May 21, 2013
California’s Folly — Prop. 13
Posted on Jan 26, 2010
In November 1978, Harper’s magazine published my article on the passage of Proposition 13 with the headline, “Californians Rush for Fool’s Gold.”
At that time, Prop. 13 was getting lots of national media attention. The pundits of type and tube were hyping California as the pacesetter for a post-Watergate America. At the same time, the cultural gurus were proclaiming it to be a proving ground for paradise.
Even George F. Will, the usually cautious Washington Post columnist, declared: “The East Coast, landfall for immigrants of all sorts, once was the laboratory of American politics. Today California, land’s end for migrants of all sorts, is the laboratory.”
Birthplace of the “less is more” philosophy, the Golden State had become both the cultural fad-fashioner of the nation and a dominant political force. What did this imply for the nation politically? Many observers referred to California’s trendiness as a hopeful sign of America’s greening.
While reflecting upon the “have a nice day” patter of the pundits who were heaping praise on Prop. 13, I recalled something that Albert Einstein had said: “There are only two things in this world that I’m fairly sure about. That E=mc2, and man’s capacity for folly. And I’m not that certain about the first.”
I thought then, and am firmly convinced now, that the key elements in the proposition—the taxation formula and the two-thirds legislative requirement—would be responsible for causing a fiscal and social disaster. These two requirements have in time helped to lead the state into financial bankruptcy and created a dysfunctional state government. And the social consequences that I predicted then and which are all too apparent now are a race to the bottom in education (from K through our highly esteemed university system); public health; social services; public safety; arts, libraries and culture; and infrastructure development; as well as crippling the ability of local governments to provide basic amenities.
In one way or another, almost everyone will pay a price; but the middle class, the working class and the poor—those who are dependent on public services—will be hurt the most because of cutbacks.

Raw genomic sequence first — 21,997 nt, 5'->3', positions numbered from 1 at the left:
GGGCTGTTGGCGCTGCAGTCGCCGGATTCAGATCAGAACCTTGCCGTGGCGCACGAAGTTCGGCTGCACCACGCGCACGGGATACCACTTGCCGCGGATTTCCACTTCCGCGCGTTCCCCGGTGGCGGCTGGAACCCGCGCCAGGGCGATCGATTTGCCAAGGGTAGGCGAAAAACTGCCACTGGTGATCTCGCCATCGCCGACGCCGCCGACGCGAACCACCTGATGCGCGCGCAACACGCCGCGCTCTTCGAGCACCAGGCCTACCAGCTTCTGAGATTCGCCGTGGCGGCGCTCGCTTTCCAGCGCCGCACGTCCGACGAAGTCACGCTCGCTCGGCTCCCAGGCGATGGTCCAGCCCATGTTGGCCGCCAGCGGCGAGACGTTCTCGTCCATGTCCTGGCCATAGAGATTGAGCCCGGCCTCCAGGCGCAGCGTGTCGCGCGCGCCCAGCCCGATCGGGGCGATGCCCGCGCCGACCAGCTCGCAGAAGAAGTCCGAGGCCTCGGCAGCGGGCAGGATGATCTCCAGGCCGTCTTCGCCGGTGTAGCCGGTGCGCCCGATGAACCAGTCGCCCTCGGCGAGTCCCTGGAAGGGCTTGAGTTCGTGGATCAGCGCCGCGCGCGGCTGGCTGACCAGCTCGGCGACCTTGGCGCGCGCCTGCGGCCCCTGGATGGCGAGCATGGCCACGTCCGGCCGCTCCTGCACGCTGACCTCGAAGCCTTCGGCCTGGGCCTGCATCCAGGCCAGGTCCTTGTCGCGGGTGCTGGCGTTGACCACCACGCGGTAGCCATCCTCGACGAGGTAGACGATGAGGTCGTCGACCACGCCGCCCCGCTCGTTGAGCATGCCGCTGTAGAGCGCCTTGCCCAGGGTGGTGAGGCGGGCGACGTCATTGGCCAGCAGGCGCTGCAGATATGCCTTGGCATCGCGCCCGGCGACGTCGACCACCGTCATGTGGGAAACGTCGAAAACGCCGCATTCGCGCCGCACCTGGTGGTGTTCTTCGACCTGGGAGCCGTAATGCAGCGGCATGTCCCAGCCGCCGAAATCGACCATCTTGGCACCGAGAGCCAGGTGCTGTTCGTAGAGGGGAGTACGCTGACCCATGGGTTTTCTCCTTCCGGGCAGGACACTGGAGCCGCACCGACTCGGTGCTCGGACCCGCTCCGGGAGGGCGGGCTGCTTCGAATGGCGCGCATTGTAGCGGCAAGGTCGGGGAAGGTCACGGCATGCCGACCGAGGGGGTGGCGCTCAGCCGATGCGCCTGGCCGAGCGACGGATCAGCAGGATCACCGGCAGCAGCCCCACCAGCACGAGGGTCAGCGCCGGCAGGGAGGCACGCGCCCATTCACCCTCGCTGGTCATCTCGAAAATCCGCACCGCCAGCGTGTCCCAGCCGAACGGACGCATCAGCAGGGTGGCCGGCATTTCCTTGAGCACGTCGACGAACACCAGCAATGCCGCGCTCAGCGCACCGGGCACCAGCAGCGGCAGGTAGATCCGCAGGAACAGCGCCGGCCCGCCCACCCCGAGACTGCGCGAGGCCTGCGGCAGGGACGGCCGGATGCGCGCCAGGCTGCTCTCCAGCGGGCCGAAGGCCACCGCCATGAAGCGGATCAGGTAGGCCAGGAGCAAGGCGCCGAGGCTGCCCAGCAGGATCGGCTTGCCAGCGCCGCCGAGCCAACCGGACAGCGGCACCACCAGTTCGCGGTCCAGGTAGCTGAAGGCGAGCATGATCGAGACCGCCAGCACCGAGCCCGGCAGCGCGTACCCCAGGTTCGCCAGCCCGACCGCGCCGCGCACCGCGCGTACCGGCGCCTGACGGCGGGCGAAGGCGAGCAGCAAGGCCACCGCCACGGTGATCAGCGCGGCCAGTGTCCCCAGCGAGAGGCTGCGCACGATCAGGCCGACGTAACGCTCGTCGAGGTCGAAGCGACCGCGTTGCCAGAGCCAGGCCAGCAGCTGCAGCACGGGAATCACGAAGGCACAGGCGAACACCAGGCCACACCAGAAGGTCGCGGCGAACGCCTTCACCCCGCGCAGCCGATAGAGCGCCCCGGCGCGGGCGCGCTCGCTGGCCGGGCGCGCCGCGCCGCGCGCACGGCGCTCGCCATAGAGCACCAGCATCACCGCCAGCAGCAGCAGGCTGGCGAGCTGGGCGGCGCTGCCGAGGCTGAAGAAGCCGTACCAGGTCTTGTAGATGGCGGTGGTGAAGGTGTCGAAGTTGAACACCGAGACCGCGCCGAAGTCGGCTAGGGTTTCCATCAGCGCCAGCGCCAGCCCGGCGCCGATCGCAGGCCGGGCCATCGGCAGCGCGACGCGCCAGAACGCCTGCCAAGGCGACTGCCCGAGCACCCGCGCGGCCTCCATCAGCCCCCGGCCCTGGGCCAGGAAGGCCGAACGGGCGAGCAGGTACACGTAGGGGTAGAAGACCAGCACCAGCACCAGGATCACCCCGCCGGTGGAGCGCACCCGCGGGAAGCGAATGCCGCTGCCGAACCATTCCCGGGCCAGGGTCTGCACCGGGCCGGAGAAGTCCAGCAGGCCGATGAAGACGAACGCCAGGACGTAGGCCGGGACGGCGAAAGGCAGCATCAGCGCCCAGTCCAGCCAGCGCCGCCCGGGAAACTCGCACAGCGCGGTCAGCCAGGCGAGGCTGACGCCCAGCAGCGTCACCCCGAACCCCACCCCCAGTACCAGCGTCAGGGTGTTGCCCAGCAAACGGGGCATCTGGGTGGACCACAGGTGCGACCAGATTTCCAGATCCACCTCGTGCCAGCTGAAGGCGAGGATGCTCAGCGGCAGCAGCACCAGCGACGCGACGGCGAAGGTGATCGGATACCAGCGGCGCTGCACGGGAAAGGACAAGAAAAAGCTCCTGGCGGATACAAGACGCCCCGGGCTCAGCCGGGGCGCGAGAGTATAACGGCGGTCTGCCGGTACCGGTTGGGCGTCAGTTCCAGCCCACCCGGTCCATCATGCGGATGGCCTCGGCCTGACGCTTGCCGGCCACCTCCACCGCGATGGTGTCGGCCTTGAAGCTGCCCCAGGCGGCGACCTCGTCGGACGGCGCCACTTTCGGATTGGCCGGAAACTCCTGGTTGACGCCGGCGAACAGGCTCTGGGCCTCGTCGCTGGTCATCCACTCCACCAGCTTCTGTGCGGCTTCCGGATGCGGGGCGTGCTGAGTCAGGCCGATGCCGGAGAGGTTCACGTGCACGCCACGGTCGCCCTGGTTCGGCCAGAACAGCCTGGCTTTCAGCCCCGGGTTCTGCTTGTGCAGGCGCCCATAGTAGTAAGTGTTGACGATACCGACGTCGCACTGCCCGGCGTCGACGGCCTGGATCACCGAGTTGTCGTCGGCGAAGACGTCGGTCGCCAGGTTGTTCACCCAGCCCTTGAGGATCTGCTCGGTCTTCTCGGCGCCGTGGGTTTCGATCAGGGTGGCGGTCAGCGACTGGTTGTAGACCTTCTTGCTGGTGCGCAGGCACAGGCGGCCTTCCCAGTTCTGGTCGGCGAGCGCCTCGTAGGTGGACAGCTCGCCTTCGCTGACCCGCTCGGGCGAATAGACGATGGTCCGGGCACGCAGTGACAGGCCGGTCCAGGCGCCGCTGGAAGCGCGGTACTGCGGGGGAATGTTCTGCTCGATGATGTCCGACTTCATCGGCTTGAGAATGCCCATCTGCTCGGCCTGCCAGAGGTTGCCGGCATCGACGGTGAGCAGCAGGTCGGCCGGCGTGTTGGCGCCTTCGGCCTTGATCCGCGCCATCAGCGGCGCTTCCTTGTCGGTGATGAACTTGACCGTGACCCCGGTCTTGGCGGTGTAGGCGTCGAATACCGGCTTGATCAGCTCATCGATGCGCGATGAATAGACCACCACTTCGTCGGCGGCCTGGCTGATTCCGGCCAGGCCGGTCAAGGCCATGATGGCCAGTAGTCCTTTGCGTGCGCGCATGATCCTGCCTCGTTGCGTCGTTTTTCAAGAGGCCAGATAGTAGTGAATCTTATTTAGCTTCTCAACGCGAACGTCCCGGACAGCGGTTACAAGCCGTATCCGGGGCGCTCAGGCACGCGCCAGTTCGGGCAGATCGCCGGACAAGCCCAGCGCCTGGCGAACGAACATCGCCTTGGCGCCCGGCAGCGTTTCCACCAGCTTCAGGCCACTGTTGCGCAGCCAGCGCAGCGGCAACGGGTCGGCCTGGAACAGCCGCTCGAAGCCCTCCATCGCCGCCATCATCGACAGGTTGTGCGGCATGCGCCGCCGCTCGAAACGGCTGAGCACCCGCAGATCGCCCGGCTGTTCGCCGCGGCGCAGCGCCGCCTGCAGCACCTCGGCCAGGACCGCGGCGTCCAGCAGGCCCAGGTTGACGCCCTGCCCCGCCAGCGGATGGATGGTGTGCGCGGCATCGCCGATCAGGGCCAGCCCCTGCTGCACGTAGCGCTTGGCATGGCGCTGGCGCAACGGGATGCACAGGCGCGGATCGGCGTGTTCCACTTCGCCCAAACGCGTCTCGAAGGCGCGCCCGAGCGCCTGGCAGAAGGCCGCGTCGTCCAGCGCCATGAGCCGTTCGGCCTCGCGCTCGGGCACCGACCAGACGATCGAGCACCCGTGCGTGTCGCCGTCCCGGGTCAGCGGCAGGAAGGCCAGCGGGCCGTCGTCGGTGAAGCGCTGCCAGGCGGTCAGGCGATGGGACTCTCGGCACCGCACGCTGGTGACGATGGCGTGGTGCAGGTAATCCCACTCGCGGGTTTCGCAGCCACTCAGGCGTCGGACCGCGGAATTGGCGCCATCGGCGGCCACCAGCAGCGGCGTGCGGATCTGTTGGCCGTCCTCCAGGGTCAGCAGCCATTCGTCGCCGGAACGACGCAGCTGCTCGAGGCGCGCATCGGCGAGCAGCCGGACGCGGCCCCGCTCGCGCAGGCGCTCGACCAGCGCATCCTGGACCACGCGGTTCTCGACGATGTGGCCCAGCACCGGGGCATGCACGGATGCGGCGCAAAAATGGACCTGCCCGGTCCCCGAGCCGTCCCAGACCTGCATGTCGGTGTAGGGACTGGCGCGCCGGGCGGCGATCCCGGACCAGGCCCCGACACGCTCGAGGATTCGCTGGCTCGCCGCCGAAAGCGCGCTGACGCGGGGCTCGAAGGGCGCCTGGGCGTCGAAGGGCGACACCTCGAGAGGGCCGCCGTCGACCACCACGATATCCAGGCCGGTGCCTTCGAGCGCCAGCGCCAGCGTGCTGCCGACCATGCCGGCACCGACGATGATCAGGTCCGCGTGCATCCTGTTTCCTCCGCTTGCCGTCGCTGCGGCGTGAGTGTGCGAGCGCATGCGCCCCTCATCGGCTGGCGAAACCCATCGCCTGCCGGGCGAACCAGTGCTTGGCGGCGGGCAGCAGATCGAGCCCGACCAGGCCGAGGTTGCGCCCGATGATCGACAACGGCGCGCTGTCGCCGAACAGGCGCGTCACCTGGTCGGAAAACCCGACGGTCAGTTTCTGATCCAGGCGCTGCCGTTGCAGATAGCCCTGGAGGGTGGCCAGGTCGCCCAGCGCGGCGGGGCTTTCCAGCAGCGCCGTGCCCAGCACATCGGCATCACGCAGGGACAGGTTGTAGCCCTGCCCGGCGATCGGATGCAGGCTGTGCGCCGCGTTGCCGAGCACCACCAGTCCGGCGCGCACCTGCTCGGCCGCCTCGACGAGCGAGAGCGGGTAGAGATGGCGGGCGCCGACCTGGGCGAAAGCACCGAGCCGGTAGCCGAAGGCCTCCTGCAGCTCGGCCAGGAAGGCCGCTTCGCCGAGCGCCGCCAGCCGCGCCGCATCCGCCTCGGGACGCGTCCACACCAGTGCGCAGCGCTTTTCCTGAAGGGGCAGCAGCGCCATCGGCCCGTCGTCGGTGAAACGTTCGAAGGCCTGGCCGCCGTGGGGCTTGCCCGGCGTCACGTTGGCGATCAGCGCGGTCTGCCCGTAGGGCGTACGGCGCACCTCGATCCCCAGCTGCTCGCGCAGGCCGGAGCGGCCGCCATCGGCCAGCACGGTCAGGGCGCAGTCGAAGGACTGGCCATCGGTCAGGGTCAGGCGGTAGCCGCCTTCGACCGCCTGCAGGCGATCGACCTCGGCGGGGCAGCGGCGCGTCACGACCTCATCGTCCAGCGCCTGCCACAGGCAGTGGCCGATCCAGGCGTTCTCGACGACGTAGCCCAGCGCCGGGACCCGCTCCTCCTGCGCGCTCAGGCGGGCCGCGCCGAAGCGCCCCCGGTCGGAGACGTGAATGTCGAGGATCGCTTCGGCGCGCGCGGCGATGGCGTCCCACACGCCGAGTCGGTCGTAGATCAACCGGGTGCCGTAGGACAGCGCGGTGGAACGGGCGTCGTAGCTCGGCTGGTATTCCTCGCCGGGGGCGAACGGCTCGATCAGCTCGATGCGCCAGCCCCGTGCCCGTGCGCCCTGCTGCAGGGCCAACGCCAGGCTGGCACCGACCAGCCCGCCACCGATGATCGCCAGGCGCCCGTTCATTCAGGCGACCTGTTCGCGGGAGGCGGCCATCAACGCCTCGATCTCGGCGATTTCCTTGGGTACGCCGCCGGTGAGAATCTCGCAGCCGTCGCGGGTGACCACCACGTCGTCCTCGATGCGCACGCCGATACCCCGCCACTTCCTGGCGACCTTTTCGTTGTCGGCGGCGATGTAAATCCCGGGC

What I did not anticipate is that the financial squeeze would be exacerbated by a rigid and myopic band of ideologically reactionary Republicans in the state Senate who seem uniformly opposed to common sense and the public good. The problems were compounded by the recall of a governor, Gray Davis, who tried to ameliorate the deficit with a fair tax on auto registration. And he was replaced by a governor, Arnold Schwarzenegger, who has neither the will nor the stomach to deal with the terminal negativity of his own party in the Legislature.
So, instead of the greening of America, we got the greeding of America for three decades, fueled by the media hoopla over Prop. 13 and exemplified by the national policies of Ronald Reagan and George W. Bush.
Finally, as we head into a year of campaigning for the governorship and the Legislature, it is my fervent hope that the California electorate will have learned its lesson and will elect leaders who have the courage to restore equity and fairness to the state’s economic and social policies.
A healthy beginning would be to amend Prop. 13 by removing its protections for commercial property while retaining the benefits for homeowners, as well as passing a straightforward referendum that simply states: “All legislation actions based on revenue and budget shall be determined by majority rule.”
Now is the time to face reality and right the wrongs of the past. We cannot afford to live with — or pass on to our children and grandchildren — the painful consequences of 30 years of regressive policies and government by provisional catastrophe.
Excerpt from Harper’s magazine, November 1978:
... The reactionary dream of George Wallace and Ronald Reagan, repudiated by the nation at large in 1968 and again in 1976, has come to pass in California under the rubric of “a people’s tax revolt.” Four months after the passage of Proposition 13 by an enthusiastic majority in that benighted state, politicians elsewhere in the country have declared themselves in possession of a new revelation. In primary and election campaigns this fall, they have been saying that big government needs to be reduced, and they advertise themselves as courageous representatives of an electorate righteously aroused.
Before the rest of the nation joins the headlong rush to the sea, the fine print in Proposition 13 deserves a slightly more careful examination than has been provided by the wise men of the doting media.
A number of states have adopted the initiative and referendum process, but none has used it so often as California. The initiative has not proved to be a very sound means of enacting legislation. Initiatives are typically reflexive, emotional reactions to an issue, poor substitutes for the hearings, debates, compromises, and deliberations that distinguish the legislative process. And so with Proposition 13.
A disarmingly simple initiative of 389 words, it limits the taxes levied on any piece of real property—houses, apartments, factories, and businesses — and makes the limitation binding on the state Legislature as an amendment to the Constitution.
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